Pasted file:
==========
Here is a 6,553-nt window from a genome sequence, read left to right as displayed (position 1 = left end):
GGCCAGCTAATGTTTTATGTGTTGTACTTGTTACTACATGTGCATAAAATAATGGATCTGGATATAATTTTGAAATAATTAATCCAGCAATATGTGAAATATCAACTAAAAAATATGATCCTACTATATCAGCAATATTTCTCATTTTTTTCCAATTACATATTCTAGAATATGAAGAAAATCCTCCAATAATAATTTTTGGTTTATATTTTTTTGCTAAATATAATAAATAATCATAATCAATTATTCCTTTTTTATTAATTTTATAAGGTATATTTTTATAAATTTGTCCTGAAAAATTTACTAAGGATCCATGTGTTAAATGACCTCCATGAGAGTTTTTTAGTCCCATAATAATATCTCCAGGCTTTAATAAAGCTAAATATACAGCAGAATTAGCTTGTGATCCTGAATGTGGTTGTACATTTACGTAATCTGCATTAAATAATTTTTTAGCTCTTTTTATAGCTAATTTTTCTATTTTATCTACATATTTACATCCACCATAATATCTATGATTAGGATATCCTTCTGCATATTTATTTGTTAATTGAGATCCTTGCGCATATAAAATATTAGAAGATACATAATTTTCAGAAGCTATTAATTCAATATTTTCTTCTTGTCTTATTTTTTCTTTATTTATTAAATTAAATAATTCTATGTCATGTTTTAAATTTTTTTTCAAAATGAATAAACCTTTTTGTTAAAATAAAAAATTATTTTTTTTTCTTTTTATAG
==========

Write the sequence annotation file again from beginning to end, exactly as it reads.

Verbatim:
Here is a 6,553-nt window from a genome sequence, read left to right as displayed (position 1 = left end):
GGCCAGCTAATGTTTTATGTGTTGTACTTGTTACTACATGTGCATAAAATAATGGATCTGGATATAATTTTGAAATAATTAATCCAGCAATATGTGAAATATCAACTAAAAAATATGATCCTACTATATCAGCAATATTTCTCATTTTTTTCCAATTACATATTCTAGAATATGAAGAAAATCCTCCAATAATAATTTTTGGTTTATATTTTTTTGCTAAATATAATAAATAATCATAATCAATTATTCCTTTTTTATTAATTTTATAAGGTATATTTTTATAAATTTGTCCTGAAAAATTTACTAAGGATCCATGTGTTAAATGACCTCCATGAGAGTTTTTTAGTCCCATAATAATATCTCCAGGCTTTAATAAAGCTAAATATACAGCAGAATTAGCTTGTGATCCTGAATGTGGTTGTACATTTACGTAATCTGCATTAAATAATTTTTTAGCTCTTTTTATAGCTAATTTTTCTATTTTATCTACATATTTACATCCACCATAATATCTATGATTAGGATATCCTTCTGCATATTTATTTGTTAATTGAGATCCTTGCGCATATAAAATATTAGAAGATACATAATTTTCAGAAGCTATTAATTCAATATTTTCTTCTTGTCTTATTTTTTCTTTATTTATTAAATTAAATAATTCTATGTCATGTTTTAAATTTTTTTTCAAAATGAATAAACCTTTTTGTTAAAATAAAAAATTATTTTTTTTTCTTTTTATAG